• The biggest smallmouth caught this year by members of the Washington Bass Association was by Karen Bruggman, at 5 pounds, 5 ounces. Biggest largemouth went to John Arenz and Wade McNamar, a tie at 6 pounds even.

  • The “Kids Classic” fishing event on Silver Lake last month, put together by national organization C.A.S.T. For Kids and staffed by volunteers from local fishing clubs, was an enormous success. A staggering 643 youngsters were officially counted, receiving free tackle and T-shirts, involved in casting contests and fishing lessons, and doing some actual fishing for newly planted rainbow trout. Volunteer helpers, unfortunately, were in somewhat short supply and could have used a lot more hands.

    Talk to us

  • More in Sports

    Washington's Sami Reynolds runs the bases against McNeese during an NCAA softball game on Saturday, May 20, 2023, in Seattle. (AP Photo/John Froschauer)
    Local softball stars Reynolds, Mahler set for WCWS

    Washington’s Sami Reynolds (Snohomish) and Stanford’s River Mahler (Monroe) each play prominent roles on their Pac-12 teams.

    Alberto Rodriguez.
    Rodriguez puts on power display, leads AquaSox to series win

    The 22-year-old outfielder mashed 11 extra-base hits, including six home runs, as Everett took five of seven from Eugene.

    Vote for The Herald’s Prep Athlete of the Week for May 22-28

    The Athlete of the Week nominees for May 22-28 Voting closes at… Continue reading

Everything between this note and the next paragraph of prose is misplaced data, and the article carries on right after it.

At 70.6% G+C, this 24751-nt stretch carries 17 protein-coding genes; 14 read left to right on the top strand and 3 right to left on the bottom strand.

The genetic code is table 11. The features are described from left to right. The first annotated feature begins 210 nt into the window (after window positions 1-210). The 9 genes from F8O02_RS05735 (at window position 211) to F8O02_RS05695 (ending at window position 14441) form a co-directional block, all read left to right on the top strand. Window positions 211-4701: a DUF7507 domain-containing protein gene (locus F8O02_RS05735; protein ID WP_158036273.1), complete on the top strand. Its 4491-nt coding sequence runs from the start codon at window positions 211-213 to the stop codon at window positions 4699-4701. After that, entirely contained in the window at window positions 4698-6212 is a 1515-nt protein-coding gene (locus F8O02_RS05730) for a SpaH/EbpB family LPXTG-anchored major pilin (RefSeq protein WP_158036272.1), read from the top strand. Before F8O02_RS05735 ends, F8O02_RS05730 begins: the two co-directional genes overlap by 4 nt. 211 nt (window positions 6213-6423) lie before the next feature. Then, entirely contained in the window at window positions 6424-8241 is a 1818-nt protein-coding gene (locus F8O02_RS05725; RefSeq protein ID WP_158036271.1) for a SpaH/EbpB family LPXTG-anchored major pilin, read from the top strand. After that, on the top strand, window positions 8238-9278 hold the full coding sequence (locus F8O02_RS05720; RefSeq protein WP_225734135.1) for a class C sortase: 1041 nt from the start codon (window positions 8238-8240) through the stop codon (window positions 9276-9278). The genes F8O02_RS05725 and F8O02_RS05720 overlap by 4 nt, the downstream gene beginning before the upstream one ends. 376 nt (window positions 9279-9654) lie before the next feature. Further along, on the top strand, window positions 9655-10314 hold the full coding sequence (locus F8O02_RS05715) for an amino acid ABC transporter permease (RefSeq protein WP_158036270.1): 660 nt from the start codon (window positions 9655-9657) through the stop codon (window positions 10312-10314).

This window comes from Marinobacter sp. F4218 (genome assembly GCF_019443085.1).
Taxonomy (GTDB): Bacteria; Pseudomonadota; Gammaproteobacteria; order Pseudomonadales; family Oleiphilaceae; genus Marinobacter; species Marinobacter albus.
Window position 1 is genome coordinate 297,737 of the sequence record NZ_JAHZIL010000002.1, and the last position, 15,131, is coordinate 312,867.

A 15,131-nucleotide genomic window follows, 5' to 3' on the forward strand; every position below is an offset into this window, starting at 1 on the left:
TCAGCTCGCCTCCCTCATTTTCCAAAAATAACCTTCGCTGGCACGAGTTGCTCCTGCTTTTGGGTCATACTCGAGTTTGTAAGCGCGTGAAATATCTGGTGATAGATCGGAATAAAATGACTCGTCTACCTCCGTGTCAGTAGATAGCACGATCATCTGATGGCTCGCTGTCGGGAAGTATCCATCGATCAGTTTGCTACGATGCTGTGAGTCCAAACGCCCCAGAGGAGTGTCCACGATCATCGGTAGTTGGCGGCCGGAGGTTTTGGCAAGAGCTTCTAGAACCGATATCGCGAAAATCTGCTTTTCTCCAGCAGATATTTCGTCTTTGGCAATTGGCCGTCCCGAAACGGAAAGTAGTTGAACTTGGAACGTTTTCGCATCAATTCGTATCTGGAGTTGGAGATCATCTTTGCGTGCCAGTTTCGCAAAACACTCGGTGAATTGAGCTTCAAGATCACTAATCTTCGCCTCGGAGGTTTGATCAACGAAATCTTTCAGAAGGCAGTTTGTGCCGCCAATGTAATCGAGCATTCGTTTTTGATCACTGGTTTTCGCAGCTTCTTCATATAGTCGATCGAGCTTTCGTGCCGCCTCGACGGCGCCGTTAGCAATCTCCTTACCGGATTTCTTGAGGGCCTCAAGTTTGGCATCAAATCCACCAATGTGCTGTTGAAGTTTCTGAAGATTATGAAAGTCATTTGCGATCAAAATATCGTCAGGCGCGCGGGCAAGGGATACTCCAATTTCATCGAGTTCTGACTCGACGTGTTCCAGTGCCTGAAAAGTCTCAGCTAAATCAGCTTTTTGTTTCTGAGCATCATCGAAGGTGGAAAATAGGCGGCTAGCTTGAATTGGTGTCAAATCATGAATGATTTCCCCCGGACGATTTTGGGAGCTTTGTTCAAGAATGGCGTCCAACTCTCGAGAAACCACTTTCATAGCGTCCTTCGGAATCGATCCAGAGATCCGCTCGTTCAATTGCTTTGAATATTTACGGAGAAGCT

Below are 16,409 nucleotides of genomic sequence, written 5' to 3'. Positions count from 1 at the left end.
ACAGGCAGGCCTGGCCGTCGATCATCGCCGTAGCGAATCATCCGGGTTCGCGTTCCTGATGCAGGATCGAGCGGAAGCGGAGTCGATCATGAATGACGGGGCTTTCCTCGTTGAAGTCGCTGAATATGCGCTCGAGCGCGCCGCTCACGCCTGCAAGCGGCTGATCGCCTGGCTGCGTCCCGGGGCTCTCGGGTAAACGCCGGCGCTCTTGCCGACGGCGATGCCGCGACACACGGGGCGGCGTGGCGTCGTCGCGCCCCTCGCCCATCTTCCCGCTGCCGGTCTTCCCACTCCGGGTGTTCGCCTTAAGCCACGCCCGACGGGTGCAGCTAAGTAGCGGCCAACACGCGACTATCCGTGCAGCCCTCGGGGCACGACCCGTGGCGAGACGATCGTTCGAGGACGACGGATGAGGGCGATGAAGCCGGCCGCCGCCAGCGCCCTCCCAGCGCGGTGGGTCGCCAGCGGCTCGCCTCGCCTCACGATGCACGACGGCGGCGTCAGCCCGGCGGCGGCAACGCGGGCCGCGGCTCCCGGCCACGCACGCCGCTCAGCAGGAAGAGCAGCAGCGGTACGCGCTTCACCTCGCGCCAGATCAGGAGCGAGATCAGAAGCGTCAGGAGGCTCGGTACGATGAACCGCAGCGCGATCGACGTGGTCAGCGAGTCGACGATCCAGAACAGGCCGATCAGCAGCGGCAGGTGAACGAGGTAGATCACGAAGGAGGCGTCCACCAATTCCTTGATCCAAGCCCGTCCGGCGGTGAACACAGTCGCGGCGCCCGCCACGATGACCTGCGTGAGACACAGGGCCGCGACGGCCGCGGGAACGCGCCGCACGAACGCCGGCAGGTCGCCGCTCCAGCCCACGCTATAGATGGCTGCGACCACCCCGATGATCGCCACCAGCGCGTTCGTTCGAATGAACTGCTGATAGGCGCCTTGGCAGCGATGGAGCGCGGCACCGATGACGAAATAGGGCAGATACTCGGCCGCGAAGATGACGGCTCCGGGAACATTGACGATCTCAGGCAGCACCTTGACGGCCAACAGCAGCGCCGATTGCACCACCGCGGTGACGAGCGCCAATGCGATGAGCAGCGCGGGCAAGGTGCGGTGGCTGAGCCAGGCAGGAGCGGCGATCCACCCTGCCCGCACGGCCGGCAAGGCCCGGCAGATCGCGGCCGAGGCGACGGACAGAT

Daniel Kim, left, and Ben Borgida, right, chat between holes during the Snohomish County Amateur golf tournament at the Everett Golf and Country Club in Everett, Washington on Monday, May 29, 2023. (Annie Barker / The Herald)
    Kim soars to 4-shot win in 92nd Snohomish County Amateur

    The WSU freshman and Kamiak graduate’s 12-under final total was the historic tournament’s lowest since at least 2010.

    New York Yankees' Aaron Judge gestures after hitting a solo home-run against the Seattle Mariners during the seventh inning of a baseball game Tuesday, May 30, 2023, in Seattle. (AP Photo/Caean Couto)
    Judge strikes again, Mariners lose to Yankees

    Seattle falls 10-2 for a second consecutive lopsided loss.

    Cooper Cummings from the United States celebrates after winning a men's downhill during the Cheese Rolling contest at Cooper's Hill in Brockworth, Gloucestershire, Monday May 29, 2023. The Cooper's Hill Cheese-Rolling and Wake is an annual event where participants race down the 200-yard (180 m) long hill chasing a wheel of double gloucester cheese. (AP Photo/Kin Cheung)
    Arlington High School grad is the big cheese after winning UK race

    Cooper Cummings, who grew up in Lake Stevens, defeated a world record-holder in Cooper’s Hill Cheese Rolling and Wake.

    Jackson High School is awarded the 2023 WIAA class 4A softball championship trophy in Richland, Wash., on Sat., May 27. (TJ Mullinax/for The Herald)
    Jackson wins state title over GP after game called by weather

    The Timberwolves win 5-1 to hoist their third state softball trophy since 2018 after a game that ended in unusual fashion.

    Lake Stevens’ Grant Buckmiller takes a peek at the clock as he runs to the title in the 4A boys 200 meter dash during the WIAA State Track and Field Championships on Saturday, May 27, 2023, at Mount Tahoma High School in Tacoma, Washington. (Ryan Berry / The Herald)
    State track: Lake Stevens sprinter Buckmiller blazes to multiple titles

    Also, Kamiak’s Kalia Estes and Jaedyn Chase claim championships and more on local title winners and state placers.

    The Yankees’ Aaron Judge jogs the bases after hitting his second home run of the game a Mariners first baseman Ty France looks on during the sixth inning of a game Monday in Seattle. (AP Photo/Lindsey Wasson)
    Judge homers twice, Yankees clobber Mariners

    Rookie standout Bryce Miller struggles against the New York lineup in Seattle’s 10-4 loss.

    Most Read